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Lessons from crime lab scandal

Posted by James Alan Fox, Crime and Punishment September 25, 2012 12:00 PM

The third time will be anything but a charm for a 48-year-old Texas inmate who will return to the state’s execution chamber after twice before coming within hours of getting the needle. Cleve Foster, a former army recruiter who was convicted a decade ago of murdering a Ft. Worth woman, will repeat today a bizarre death ritual that has become all too familiar.

One again, Foster will be escorted by van the hour-long trip from his prison cell in West Livingston to the lethal injection chamber in Huntsville. Once again he will sit in silent solitude awaiting his fate and praying that the U.S. Supreme Court will intercede as it had twice before. Once again he will be served a last meal, whether or not justice will be served afterwards. Only this time, Foster will not have his choice of menu, as this long-practice gesture of mercy was banned last year by order of Texas Department of Criminal Justice.

If the death sentence is indeed carried out today, Foster will also be given his opportunity for some final words before poison is injected into his veins. Some condemned prisoners take this occasion to add insults to injury, while others invoke their right to remain silent. Sometimes inmates confess to their crimes, if only as a last gasp attempt to purge their conscience or offer some small measure of solace to the surviving victims. And, of course, many use the occasion to protest their innocence right down to the bitter end, as Foster will likely do.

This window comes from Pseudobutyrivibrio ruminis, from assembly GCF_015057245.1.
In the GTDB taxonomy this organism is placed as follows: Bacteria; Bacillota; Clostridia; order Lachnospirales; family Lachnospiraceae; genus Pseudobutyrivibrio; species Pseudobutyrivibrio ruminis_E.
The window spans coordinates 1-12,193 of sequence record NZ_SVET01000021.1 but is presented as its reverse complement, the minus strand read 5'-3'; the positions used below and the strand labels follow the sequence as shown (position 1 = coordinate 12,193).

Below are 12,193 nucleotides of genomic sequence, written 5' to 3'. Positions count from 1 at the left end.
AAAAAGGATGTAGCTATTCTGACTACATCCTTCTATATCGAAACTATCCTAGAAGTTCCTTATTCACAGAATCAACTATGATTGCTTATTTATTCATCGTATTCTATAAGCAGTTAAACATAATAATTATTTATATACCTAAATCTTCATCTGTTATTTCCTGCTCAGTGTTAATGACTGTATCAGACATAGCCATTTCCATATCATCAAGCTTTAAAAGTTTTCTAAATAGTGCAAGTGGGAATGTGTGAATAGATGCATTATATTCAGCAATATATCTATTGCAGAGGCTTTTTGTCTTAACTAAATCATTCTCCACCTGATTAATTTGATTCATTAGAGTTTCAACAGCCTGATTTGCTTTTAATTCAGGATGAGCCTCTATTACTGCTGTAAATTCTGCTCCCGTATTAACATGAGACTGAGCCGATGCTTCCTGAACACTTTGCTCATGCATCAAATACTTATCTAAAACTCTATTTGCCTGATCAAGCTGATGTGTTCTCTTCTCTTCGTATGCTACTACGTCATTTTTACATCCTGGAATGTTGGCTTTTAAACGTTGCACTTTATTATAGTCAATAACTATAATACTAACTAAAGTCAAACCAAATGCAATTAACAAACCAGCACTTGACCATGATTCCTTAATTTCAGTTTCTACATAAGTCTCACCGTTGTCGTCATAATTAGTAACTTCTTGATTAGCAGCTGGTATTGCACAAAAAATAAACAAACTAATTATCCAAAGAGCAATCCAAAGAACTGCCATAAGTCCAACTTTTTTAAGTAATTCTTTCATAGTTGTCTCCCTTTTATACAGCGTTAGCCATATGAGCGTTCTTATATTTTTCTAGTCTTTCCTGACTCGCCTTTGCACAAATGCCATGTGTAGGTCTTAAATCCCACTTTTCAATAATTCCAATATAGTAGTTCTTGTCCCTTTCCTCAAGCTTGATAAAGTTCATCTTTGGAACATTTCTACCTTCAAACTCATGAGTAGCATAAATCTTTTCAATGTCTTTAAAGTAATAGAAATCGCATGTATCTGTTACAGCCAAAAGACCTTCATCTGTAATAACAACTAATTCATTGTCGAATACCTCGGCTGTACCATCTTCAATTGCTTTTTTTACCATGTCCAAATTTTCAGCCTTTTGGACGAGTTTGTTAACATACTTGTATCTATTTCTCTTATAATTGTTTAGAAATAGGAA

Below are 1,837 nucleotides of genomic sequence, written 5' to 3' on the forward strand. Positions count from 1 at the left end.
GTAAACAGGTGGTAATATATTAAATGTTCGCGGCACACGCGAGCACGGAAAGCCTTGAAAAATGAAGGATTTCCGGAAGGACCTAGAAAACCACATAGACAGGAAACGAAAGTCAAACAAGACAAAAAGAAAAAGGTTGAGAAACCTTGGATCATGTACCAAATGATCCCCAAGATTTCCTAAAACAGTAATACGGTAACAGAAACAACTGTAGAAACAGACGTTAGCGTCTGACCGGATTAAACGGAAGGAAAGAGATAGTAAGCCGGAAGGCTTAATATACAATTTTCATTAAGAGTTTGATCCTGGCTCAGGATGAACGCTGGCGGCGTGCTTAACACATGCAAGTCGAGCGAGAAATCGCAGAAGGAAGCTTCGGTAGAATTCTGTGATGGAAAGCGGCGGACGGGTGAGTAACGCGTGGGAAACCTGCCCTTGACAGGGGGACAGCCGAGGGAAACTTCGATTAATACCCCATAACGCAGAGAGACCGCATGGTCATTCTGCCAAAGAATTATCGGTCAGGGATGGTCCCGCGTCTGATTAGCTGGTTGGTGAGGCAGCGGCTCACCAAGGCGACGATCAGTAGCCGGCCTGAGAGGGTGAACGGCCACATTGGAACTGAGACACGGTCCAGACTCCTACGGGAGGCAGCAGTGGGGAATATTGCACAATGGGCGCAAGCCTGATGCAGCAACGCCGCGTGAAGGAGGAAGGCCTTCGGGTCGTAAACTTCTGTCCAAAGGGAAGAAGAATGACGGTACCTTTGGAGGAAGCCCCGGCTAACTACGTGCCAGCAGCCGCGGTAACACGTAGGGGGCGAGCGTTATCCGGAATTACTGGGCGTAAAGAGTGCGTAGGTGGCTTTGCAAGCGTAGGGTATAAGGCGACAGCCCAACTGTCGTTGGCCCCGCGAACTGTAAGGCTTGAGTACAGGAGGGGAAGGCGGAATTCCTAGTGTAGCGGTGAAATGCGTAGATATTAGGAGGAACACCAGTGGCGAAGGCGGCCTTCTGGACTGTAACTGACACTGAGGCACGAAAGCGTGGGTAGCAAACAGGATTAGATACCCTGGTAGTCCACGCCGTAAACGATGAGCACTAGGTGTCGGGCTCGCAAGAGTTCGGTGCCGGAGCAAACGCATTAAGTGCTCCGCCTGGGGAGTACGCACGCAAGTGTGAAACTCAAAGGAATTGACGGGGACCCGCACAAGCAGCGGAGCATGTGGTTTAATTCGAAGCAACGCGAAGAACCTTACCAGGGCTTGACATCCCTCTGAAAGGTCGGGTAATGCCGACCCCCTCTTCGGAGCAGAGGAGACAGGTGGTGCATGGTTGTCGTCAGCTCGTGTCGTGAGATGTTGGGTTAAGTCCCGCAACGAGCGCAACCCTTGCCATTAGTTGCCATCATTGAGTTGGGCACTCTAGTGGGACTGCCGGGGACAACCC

Romney's good failure

Posted by James Alan Fox, Crime and Punishment September 5, 2012 11:00 AM

On stage in front of thousands of delighted delegates to the DNC in Charlotte, Governor Deval Patrick detailed the many ways in which his predecessor in the corner office on Beacon Hill failed the citizens of Massachusetts. And there was much to Governor Mitt Romney's record for Patrick to work with.

Never mind Mitt Romney’s outrageous attempts to abuse the Commonwealth as the butt of his anti-liberal barbs, even while still holding the state’s highest elective office, as he toured the country garnering momentum for his eventual run for the Presidency. According to Patrick, Mitt Romney left the Commonwealth in worse shape than when he assumed the leadership post four years earlier. Not only did Romney raise fees and cut education, but Massachusetts ranked 47th in job creation during his term as Governor.

There is, however, one failure to Romney’s administration -- and a significant one according to his own assessment -- for which we in Massachusetts are fortunate, at least financially. And that is Romney’s unsuccessful bid to restore capital punishment in Massachusetts.


About the author

James Alan Fox is the Lipman Family Professor of Criminology, Law, and Public Policy at Northeastern University. He has written 18 books, including his newest, "Violence and Security on Campus: From Preschool through College." More »

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